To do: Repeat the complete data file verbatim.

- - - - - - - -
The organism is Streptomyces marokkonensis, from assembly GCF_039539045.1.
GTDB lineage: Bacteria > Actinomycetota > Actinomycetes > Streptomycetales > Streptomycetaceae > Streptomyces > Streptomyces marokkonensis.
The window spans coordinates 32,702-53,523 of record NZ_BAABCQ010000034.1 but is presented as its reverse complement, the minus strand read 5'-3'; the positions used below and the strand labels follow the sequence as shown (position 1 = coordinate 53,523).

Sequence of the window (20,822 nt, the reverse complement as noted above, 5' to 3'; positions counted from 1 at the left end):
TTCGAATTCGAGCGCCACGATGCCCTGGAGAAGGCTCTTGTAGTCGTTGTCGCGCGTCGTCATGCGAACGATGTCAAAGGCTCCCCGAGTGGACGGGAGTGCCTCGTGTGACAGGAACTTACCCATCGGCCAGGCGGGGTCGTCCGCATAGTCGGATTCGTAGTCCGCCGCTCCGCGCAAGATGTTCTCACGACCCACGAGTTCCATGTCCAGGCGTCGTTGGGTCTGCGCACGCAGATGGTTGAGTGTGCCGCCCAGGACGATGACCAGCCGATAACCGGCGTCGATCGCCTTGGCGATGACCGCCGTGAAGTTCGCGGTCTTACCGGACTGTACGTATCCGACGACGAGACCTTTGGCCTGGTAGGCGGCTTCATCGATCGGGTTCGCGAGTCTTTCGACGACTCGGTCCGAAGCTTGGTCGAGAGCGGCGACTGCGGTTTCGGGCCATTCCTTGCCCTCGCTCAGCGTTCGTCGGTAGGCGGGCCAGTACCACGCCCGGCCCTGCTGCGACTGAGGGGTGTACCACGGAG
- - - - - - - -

The organism is Streptomyces marokkonensis, from assembly GCF_039539045.1.
GTDB lineage: Bacteria > Actinomycetota > Actinomycetes > Streptomycetales > Streptomycetaceae > Streptomyces > Streptomyces marokkonensis.
The window spans coordinates 32,702-53,523 of record NZ_BAABCQ010000034.1 but is presented as its reverse complement, the minus strand read 5'-3'; the positions used below and the strand labels follow the sequence as shown (position 1 = coordinate 53,523).

Sequence of the window (20,822 nt, the reverse complement as noted above, 5' to 3'; positions counted from 1 at the left end):
TTCGAATTCGAGCGCCACGATGCCCTGGAGAAGGCTCTTGTAGTCGTTGTCGCGCGTCGTCATGCGAACGATGTCAAAGGCTCCCCGAGTGGACGGGAGTGCCTCGTGTGACAGGAACTTACCCATCGGCCAGGCGGGGTCGTCCGCATAGTCGGATTCGTAGTCCGCCGCTCCGCGCAAGATGTTCTCACGACCCACGAGTTCCATGTCCAGGCGTCGTTGGGTCTGCGCACGCAGATGGTTGAGTGTGCCGCCCAGGACGATGACCAGCCGATAACCGGCGTCGATCGCCTTGGCGATGACCGCCGTGAAGTTCGCGGTCTTACCGGACTGTACGTATCCGACGACGAGACCTTTGGCCTGGTAGGCGGCTTCATCGATCGGGTTCGCGAGTCTTTCGACGACTCGGTCCGAAGCTTGGTCGAGAGCGGCGACTGCGGTTTCGGGCCATTCCTTGCCCTCGCTCAGCGTTCGTCGGTAGGCGGGCCAGTACCACGCCCGGCCCTGCTGCGACTGAGGGGTGTACCACGGAG